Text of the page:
There seems to be a lot of satisfaction and angst in the creative process; perhaps both are desirable and additive to the result?

    1. Ahhhh, you are so right. Although it’s so easy to get distracted and disgruntled by the unicycle. Satisfaction? Not too much–not yet. Angst? Tons. Tons and all the time. It is desirable in that you hope someday to be satisfied by the end product; it is addictive in the way self-abuse or alcohol is addictive. You just can’t stop … which is unfortunate, because sometimes, all you want to do is STOP. I won’t let Snooki get me down; she doesn’t deserve the gratification. I will keep writing and wading through the creative process, because I must. It is who I am, no matter how frustrating it can be on occasion. Thank you for your well-orchestrated comparisons. I needed to hear them!

  4. I disagree somewhat, Bruce. It’s not about the book, it’s about the market. When the market is more interested in buying “platform”, such as the kind that’s built-in with a modicum of fame, than in buying talent, that’s a problem. You say “there will always be a market” but I’d ask you what that market’s goal is. Right now, it’s not about finding and developing literary talent. It took Kathryn Stockett 5 years to push her book “The Help” through. Five years for what almost everyone agrees is a perfectly written and wonderful book. It took Snooki one sentence “I wanna be a writer” on the Jersey Shore.

  5. Stop complaining like a little girl and get your book done. Unless checked, this negativity will keep you from achieving what you want.

    Snooki mooki, that’s life. I see it in business, art and even the charity space.

    Stay focused and stop complaining.

    Use your energy productively.

    The ibkr

  6. Ohmygosh, I could have totally written this post. My family has heard this same rant from me so many times, that now when they hear of some celebrity getting a book deal, they get quiet, avert their eyes, and try to slink out of the room before the tirade begins.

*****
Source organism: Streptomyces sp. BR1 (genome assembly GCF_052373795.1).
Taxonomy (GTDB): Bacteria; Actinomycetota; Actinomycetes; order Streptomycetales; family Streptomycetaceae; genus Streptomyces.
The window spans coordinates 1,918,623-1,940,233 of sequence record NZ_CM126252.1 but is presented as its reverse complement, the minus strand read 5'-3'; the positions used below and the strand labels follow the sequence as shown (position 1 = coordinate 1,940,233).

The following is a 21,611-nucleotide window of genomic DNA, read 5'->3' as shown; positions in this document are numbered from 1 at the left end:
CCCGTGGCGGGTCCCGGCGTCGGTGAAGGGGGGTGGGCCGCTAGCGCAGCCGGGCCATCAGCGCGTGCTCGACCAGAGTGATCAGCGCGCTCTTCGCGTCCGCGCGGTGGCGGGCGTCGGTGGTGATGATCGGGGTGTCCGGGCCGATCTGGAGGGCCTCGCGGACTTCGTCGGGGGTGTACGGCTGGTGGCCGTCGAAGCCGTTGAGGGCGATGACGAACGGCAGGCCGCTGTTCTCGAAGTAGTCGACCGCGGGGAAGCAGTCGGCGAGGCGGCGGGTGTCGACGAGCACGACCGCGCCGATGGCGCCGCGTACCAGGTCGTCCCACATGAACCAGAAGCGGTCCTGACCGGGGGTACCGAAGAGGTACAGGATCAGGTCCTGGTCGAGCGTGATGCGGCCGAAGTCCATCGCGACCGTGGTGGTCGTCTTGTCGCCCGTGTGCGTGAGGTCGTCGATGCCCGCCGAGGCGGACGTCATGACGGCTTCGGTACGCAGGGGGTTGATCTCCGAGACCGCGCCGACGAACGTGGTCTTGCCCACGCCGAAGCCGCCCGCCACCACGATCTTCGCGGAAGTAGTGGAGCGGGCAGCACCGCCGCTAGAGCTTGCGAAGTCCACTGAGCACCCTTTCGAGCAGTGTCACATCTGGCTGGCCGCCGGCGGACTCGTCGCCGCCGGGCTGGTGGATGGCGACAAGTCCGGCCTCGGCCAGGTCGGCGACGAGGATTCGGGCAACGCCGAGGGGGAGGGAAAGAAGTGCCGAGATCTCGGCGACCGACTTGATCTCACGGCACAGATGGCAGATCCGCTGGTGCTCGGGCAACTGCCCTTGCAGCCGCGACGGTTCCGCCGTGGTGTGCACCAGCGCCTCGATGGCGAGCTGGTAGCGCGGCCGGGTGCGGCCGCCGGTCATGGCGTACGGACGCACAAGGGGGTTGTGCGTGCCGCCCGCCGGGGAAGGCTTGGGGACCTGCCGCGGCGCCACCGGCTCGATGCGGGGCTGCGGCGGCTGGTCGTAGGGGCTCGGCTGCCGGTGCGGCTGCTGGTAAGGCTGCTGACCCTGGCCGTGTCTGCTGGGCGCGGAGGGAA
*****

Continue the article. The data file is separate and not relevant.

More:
1. Hahaha … I think my fiance has learned the same trick. Poor guy. Nothing gets me angrier than bad writing. Grrrrrr!!!

  7. Yet another shot at seeing how America is truly going further and further down the toilet each and every single day, trashy shows with low or no class folks, that goes to show the rest of the world just how dumb we really are. Reality nonsense that goes no where, yet the public (not all but too many) eats this mess up in daily does, a truly God awful shame.

  8. This is 1 of the reasons why I really decided to go ahead and self-publish my books. The publishing industry is too much on the BLOCKBUSTER MENTALITY. I know it’s a business but…it’s just too far gone. OJ Simpson got a book deal, Casey Anthony,and so on. Just more & more celebs. Where is the new Kurt Vonnegut or Ken Kensey? Or JD Salinger? Idk. They aren’t spending any dollars trying to develop that type of talent, they’re mostly interested in reality stars & musicians. I think it will become harder & harder for writers to get published because of this (coupled with the Borders bookstore closing).

    With self-publishing I have my creative freedom, my covers look the way I want them to made with the hard work of my own little hands, and royalites are tenfold higher (I’m talking ebooks here through Amazon).